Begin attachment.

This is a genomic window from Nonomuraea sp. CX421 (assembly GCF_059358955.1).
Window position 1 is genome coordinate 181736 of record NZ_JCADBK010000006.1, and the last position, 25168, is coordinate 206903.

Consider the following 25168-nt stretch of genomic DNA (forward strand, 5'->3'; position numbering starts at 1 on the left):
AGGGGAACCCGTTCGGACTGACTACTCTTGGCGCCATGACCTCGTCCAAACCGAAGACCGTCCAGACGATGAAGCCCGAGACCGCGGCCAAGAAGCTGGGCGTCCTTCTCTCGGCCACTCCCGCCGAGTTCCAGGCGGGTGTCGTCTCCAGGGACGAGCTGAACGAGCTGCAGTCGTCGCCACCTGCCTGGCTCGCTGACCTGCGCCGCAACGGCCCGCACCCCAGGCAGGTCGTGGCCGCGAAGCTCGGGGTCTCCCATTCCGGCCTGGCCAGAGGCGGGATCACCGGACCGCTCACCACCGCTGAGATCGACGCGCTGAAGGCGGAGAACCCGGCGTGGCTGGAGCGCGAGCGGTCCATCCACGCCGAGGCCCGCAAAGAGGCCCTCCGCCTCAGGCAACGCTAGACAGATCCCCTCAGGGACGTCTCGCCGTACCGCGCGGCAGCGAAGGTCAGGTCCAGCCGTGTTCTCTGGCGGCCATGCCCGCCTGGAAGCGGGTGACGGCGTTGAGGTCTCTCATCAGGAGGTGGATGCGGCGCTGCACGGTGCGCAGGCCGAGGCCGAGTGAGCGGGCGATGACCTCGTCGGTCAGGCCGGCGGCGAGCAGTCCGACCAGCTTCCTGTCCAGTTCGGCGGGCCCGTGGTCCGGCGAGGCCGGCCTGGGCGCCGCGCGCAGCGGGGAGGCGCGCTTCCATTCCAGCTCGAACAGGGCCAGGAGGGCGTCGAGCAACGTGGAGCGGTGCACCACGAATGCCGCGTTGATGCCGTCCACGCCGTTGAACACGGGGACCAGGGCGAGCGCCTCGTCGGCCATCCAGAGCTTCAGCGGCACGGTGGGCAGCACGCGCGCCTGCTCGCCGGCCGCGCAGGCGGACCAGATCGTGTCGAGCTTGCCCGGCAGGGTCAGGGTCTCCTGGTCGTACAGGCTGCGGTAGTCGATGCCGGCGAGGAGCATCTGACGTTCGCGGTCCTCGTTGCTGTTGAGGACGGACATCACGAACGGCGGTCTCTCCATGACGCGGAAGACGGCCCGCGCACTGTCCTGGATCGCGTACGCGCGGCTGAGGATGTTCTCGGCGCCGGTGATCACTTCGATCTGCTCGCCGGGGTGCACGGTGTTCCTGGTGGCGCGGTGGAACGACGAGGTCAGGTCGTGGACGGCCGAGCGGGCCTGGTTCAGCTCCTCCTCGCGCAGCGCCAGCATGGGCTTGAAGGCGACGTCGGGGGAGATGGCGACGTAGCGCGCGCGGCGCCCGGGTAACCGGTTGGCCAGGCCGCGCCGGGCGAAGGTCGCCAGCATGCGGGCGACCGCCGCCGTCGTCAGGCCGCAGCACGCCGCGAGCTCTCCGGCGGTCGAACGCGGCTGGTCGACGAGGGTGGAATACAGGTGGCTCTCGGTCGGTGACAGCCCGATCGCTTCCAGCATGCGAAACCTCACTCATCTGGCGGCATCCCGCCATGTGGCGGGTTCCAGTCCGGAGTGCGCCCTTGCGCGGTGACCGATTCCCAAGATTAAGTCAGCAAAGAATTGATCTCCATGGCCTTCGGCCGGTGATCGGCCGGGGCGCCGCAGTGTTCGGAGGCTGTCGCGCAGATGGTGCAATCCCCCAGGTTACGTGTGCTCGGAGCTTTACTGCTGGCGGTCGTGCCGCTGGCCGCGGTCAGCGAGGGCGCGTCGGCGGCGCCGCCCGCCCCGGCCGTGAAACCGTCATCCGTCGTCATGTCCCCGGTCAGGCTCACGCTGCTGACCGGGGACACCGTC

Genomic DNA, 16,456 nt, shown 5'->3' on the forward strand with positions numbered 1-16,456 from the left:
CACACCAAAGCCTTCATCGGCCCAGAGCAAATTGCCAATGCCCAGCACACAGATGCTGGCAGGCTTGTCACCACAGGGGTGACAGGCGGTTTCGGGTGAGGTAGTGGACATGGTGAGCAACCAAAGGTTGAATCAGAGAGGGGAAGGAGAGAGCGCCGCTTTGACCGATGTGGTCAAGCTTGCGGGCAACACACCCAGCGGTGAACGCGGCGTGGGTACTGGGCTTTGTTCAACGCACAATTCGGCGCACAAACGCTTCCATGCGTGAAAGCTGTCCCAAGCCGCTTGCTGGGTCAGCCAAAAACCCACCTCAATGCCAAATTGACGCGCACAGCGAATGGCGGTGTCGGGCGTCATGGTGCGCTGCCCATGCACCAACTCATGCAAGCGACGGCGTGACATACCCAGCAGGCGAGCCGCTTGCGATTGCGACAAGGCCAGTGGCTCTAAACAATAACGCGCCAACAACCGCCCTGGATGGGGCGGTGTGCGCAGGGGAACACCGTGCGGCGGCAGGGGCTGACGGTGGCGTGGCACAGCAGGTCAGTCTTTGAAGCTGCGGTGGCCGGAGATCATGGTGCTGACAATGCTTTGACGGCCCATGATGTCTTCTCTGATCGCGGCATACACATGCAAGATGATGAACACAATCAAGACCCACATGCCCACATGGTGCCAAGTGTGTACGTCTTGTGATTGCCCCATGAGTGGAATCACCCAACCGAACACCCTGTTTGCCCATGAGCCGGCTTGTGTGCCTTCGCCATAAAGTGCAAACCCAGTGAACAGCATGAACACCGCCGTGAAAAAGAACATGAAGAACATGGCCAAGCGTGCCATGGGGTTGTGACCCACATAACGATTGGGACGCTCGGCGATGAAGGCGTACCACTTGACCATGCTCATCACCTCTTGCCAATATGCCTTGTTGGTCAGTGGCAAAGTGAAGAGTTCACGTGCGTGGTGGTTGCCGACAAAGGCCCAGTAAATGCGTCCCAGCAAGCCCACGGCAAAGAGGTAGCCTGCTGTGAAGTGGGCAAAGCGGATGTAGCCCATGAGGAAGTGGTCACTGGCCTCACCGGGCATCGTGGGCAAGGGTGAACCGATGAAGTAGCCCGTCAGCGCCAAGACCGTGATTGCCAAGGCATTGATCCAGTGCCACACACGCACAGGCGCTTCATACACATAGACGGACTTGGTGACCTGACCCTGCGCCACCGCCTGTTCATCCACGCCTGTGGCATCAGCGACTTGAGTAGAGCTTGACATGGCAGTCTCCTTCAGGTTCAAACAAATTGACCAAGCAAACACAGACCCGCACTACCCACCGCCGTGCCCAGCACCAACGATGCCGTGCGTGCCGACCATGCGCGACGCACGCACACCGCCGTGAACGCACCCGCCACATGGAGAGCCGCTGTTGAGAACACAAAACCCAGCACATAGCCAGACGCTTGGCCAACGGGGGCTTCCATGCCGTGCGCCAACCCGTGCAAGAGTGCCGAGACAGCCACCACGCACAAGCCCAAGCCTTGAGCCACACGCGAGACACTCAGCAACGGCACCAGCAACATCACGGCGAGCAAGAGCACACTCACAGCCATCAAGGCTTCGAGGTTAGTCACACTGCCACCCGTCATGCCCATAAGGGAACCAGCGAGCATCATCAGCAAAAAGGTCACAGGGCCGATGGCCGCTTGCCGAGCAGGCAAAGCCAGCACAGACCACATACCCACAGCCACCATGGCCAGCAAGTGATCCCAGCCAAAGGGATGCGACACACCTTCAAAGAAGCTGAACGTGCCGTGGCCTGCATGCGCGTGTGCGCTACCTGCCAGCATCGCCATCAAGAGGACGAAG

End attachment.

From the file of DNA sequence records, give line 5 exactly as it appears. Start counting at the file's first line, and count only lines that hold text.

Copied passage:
Genomic DNA, 16,456 nt, shown 5'->3' on the forward strand with positions numbered 1-16,456 from the left: